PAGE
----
Rand loses some of its shine – but there is still room for cautious optimism

The rand continued to lose ground against the major currencies in morning trade on Tuesday (15 June) amid a stronger dollar and concerns about rising Covid-19 cases in South Africa. It comes after three successive weeks of gains which saw it become the top-performing emerging market currency.

Markets are looking towards indication from the US Federal Reserve on the timing of the exit from the current ultra-accommodative monetary policies, Nedbank wrote in a note, with the Federal Reserve interest rate decision expected on Wednesday.

“We tend to think that local elements affect the rand, however, now more than ever, local elements are really on the back burner. South African politics, and even economics are really playing second fiddle to the global environment and events,” said Bianca Botes, director at Citadel Global.

The key themes that led to the rand’s recent rally include:

A weaker dollar

The US deployed record stimulus over the past year in attempts to fight the Covid-19 pandemic and avoid a recession, and the rest of the world followed suit. This led to excess liquidity in capital markets, and ultimately yield-seeking behaviour which drives investors towards assets such as the rand, regardless of underlying risks, Citadel said.

In the coming months, treasury and forex specialists will carefully monitor the Federal Reserve’s stance, which will be driven by inflation as well as the labour market, it said.

While the Fed has signalled that tapering down of quantitative easing (QE) is becoming topical, we are still quite a while away from seeing a turnaround in monetary policy, Botes said. This cautious stance by the Fed assisted the rand in gaining momentum.

Commodities

“When comparing commodity cycles with the local currency, the correlation between strong commodity prices and a strong rand cannot be ignored,” said Botes.

There has been a lot of talk about a commodity ‘super cycle’ and, while many analysts argue that South Africa, a major exporter of commodities, will not enter a super cycle, the strong commodity process is beneficial to the rand and other commodity-driven currencies.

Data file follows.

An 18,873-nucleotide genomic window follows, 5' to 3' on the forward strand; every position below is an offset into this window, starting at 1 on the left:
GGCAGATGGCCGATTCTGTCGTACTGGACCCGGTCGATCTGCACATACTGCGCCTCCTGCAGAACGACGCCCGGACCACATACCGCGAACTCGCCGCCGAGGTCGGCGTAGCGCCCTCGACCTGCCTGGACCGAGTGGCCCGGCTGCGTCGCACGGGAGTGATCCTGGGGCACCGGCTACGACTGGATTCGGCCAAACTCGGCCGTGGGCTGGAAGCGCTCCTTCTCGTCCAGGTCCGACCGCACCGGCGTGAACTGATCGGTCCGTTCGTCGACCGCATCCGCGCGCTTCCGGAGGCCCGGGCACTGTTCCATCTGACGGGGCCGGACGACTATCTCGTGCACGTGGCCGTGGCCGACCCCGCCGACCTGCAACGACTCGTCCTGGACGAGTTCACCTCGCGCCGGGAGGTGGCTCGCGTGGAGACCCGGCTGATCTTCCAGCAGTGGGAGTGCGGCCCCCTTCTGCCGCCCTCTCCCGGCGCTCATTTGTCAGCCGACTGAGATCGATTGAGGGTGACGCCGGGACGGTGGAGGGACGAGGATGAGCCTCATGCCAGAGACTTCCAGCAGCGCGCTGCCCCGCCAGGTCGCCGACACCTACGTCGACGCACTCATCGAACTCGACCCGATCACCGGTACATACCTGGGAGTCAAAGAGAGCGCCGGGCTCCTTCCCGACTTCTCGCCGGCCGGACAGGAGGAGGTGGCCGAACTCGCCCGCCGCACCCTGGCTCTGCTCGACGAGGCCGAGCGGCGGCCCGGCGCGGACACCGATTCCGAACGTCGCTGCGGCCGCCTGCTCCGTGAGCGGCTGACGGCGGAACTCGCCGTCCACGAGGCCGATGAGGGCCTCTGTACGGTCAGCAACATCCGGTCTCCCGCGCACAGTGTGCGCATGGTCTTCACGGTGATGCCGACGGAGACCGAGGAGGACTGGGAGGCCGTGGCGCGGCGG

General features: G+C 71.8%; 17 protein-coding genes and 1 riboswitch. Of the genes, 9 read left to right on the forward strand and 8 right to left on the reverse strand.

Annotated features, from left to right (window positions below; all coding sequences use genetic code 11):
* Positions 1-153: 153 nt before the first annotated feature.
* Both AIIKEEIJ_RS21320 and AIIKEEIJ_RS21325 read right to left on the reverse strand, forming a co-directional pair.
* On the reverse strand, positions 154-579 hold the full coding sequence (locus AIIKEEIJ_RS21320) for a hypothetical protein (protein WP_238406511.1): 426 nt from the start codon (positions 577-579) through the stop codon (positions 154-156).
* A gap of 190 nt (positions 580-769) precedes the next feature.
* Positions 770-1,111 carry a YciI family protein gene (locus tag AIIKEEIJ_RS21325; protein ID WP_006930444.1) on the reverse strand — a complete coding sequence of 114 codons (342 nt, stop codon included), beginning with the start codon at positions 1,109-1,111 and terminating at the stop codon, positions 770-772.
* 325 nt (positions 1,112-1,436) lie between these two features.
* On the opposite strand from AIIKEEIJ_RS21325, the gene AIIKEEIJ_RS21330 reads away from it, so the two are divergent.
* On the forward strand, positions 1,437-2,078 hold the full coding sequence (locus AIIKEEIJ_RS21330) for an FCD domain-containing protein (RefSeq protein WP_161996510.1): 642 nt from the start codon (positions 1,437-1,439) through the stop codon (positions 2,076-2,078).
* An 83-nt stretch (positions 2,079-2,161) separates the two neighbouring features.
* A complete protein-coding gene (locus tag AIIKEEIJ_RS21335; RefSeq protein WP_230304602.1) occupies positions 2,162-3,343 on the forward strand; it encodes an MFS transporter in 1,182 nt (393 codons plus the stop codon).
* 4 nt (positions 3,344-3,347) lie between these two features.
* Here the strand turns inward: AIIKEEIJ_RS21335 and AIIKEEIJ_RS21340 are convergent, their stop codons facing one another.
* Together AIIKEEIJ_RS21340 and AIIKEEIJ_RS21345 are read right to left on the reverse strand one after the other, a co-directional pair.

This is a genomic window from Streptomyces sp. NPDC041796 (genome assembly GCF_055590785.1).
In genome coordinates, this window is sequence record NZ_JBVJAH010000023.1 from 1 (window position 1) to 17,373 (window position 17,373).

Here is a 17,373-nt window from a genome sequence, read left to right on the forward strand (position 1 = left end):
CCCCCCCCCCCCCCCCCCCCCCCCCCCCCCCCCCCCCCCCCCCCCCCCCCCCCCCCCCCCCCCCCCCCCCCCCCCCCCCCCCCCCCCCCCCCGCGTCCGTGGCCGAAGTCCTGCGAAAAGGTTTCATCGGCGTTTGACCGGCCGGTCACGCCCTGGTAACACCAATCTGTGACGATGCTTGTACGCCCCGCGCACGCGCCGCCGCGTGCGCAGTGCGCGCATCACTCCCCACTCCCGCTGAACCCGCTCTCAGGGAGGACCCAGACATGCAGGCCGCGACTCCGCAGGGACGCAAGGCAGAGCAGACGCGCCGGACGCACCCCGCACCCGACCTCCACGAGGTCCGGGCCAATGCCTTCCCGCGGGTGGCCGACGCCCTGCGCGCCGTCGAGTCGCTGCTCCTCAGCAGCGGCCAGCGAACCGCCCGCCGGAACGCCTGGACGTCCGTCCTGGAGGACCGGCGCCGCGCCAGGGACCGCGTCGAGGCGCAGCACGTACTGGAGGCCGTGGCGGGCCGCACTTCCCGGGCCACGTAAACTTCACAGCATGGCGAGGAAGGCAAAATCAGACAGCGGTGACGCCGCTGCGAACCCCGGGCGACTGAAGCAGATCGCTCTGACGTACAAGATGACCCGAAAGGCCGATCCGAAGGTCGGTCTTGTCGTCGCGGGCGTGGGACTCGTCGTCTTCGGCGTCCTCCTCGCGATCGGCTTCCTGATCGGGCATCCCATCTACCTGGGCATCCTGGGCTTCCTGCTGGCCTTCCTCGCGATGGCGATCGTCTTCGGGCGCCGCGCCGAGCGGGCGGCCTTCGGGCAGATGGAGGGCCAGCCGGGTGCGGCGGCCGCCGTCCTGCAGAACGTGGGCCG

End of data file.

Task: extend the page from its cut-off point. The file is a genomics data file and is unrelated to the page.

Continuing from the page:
“Although the rand has run out of steam for the time being, I would be careful of leaning towards a weakening rand just yet. These levels continue to be rather appealing to any entity looking to hedge imports, or individuals looking to externalise funds,” said Botes.

“Economic growth, coupled with inflation will see the Fed review policy towards the end of the year. In an environment where we see a tightening of monetary policy, we will likely also see a correction in the rand,” said Botes.

From a technical perspective however, Botes said that the rand could be running out of steam, noting some potential pitfalls, including a tightening of global monetary policy at a quicker than expected pace- should inflation increase at a pace faster than anticipated. Central banks could increase interest rates and taper down on QE much sooner than expected.

She said that local Covid-19 cases and the consequences of lockdown on the local economy are also detrimental, given the lack of growth and high unemployment South Africa is experiencing.

A partial shift in focus back to local fundamentals would shine the spotlight on the following themes:

  • Poor fiscal metrics – the fiscal metrics/ financial situation of government has been in the spotlight for a sustained period, and a reduction in government wage bills remains crucial to alter the position.
  • Sluggish economic growth – the South African economy faces many structural and reformative issues that impede on growth.
  • Unstable electricity supply – ongoing load shedding not only subdues the output of the local economy, but also deters offshore investment.
  • High unemployment– SA currently at the highest levels since inception of the unemployment survey.

Morgan Stanley said in a market report on Monday that they are tracking back to alternative currencies. “We believe that most of the positive news in South Africa is in the price and the rand’s risk premium is now one of the lowest across EMFX,” it said.

“While the rand has surprised market watchers in the recent months, one should not discount the looming risks at play and many analysts agree the rand will likely trade closer to R15.00 as we approach Q3 and Q4 of 2021,” Botes said.

Nedbank has the rand moving towards R15.30 in Q4, while BNP Paribas forecasts a move towards R14.50 in Q3, and R15.00 in Q4.

“For now, importers continue to enjoy the stronger rand, and it will be interesting to see any movements once US president Joe Biden’s promised Pfizer vaccine donations reach South African shores,” she said.

The rand traded at the following levels against the major currencies on Tuesday:

  • Dollar/Rand: R13.74 (+0.25%)
  • Pound/Rand: R19.40 (+0.23%)
  • Euro/Rand: R16.67 (+0.43%)

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Rand loses some of its shine – but there is still room for cautious optimism